2009年7月3日(金)に法政大学 小金井キャンパスにて講演会を開催いたします。情報科学部主催の公開講演会ですので、学内の関係者だけでなく学外の皆様も是非ご参加ください。Matthew Roughan氏は2004年2月よりアデレード大学応用数学学部で教鞭を執っています。研究分野であるネットワークトラフィック測定手法の開発、計測器の導入、分析、および計算モデルに興味を持っています。教鞭を執る以前は4年間AT&Tで、もう4年間はオーストラリアのエリクソンに勤めていました。それ以前のRoughan博士はオーストラリアのアデレードにあるCooperative Research Centre for Sensor Signal and Information Processing（CSSIP）でionogramsの分析から地雷の探索の測距などの各種プロジェクトで研究活動を行っていました。Roughan博士は1994年にアデレード大学で博士号を取得し、同学部に指導者として戻ってきました。
- 日時: 2009年7月3日(金)
- 場所: 法政大学 小金井キャンパス 西館W103教室
- 参加費: 無料
Algebraic Approaches to Protocol Design
- 講師: Professor Matthew Roughan, the University of Adelaide
- 時間: 15:30 – 16:30
The Internet is fundamentally distributed. It is a network of more than 30,000 autonomously administered networks. They are highly heterogeneous, but still must connect together in order for the Internet to be the world-spanning network of today. The glue that connects them is a routing protocol called BGP (the Border Gateway Protocol). BGP has been in place for more than a decade, and for almost this long it has been known to exhibit a number of bad properties, for instance, unstable oscillations. Routing oscillation is highly detrimental. It can decrease performance and lead to a high level of update churn placing unnecessary workload on routers. So why hasn’t it been fixed if the problem in this critical protocol has been known for so long?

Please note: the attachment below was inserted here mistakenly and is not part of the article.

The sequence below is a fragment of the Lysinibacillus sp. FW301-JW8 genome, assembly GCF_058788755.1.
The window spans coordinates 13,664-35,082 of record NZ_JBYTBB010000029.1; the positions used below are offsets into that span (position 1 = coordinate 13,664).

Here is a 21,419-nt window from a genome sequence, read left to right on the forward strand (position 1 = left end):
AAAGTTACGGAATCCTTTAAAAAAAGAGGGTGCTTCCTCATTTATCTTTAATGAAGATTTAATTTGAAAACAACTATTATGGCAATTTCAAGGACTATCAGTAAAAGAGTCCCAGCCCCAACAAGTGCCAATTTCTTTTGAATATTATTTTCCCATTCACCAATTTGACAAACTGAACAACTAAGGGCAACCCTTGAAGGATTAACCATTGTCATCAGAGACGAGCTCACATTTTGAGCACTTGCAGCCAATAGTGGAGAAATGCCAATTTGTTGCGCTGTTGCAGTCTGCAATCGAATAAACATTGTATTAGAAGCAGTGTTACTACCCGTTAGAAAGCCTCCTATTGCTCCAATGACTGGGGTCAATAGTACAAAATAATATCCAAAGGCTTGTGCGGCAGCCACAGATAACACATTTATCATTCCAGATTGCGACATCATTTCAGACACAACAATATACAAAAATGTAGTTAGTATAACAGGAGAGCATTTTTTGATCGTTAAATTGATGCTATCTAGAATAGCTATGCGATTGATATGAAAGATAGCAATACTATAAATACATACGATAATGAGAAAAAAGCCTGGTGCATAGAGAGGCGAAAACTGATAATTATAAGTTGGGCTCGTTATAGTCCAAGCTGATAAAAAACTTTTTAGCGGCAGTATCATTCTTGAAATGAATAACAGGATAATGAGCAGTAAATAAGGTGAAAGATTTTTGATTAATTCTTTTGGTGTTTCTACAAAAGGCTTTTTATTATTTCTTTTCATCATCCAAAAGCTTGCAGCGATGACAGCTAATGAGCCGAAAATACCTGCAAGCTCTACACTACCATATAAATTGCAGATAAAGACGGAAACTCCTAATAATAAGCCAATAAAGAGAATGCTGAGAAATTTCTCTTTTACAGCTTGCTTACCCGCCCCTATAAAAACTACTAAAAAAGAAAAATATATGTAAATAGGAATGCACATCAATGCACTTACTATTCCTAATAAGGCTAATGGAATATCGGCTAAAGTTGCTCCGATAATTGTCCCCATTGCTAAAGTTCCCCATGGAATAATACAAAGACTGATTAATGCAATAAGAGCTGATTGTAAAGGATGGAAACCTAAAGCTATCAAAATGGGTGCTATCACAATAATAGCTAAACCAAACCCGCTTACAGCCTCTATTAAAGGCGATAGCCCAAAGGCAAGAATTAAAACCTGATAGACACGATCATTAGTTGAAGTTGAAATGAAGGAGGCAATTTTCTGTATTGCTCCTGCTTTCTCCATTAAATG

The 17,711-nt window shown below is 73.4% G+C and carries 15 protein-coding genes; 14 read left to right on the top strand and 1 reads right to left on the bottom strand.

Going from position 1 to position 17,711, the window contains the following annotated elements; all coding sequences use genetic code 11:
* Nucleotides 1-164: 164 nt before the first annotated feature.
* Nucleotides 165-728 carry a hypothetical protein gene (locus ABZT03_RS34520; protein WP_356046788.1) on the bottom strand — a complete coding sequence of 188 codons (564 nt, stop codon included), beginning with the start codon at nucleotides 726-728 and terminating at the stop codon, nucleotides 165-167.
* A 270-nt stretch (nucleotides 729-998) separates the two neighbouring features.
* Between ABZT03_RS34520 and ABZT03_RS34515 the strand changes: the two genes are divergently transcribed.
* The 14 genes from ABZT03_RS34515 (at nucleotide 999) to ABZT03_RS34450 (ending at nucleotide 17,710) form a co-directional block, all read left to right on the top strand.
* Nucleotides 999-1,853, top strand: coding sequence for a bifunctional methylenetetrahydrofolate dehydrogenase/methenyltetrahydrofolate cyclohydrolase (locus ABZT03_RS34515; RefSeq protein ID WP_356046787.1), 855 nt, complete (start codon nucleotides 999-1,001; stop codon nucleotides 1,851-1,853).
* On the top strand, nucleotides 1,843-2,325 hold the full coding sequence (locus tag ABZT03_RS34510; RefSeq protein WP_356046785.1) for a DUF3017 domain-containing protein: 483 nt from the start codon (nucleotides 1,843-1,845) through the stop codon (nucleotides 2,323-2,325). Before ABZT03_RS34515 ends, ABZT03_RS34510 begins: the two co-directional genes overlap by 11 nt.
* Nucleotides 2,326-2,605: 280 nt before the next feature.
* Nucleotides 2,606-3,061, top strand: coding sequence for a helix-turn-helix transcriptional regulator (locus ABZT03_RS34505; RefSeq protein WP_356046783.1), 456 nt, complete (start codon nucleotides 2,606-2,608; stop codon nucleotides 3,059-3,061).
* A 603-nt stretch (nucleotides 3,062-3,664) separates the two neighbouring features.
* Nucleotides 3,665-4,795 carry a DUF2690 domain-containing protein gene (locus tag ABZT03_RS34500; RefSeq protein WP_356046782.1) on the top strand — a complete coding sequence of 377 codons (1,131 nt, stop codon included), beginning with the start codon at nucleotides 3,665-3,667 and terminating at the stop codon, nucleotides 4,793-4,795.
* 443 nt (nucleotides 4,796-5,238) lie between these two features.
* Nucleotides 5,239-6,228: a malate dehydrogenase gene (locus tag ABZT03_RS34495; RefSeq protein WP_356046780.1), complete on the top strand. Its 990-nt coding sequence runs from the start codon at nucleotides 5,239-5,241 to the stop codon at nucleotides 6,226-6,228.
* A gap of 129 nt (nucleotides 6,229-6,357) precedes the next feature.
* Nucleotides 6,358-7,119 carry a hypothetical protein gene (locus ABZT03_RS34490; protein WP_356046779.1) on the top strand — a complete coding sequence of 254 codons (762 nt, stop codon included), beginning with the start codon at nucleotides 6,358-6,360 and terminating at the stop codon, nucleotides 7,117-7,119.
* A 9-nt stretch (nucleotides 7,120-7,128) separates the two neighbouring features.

BGP’s behavior is hard to describe, and harder to predict. In recent years, though, new techniques based on an algebraic description of routing protocols — sometimes called metarouting — have appeared. The beauty of these methods is that they allow us to construct mathematical proofs of the properties of very complex routing protocols such as BGP, and from these design modifications to existing protocols to fix their problems.
For instance, iBGP — the routing protocol used to distribute routes inside a single Autonomous System — has also been shown to oscillate despite the fact that iBGP is configured by a single provider according to apparently straight forward rules. We show that the algebraic approach to modelling routing protocols provides a simple, flexible, and effective fix to the problem with negligible cost.
Matthew Roughan joined the School of Applied Mathematics at the University of Adelaide in February 2004, where he is interested in the area of design, and installation of Internet measurement equipment, and the analysis and modeling of Internet measurement data. He previously worked in this capacity for 4 years for AT&T, and for Ericsson in Australia (via the Universities of Melbourne, and the Royal Melbourne Institute for Technology) for another 4. Prior to this, Dr Roughan worked at the Cooperative Research Centre for Sensor Signal and Information Processing (CSSIP), in Adelaide, Australia, on diverse projects, ranging from the analysis of ionograms, to land-mine detection. Dr Roughan gained his PhD from the University of Adelaide in 1994, in Applied Mathematics, and has now returned to the same department to teach.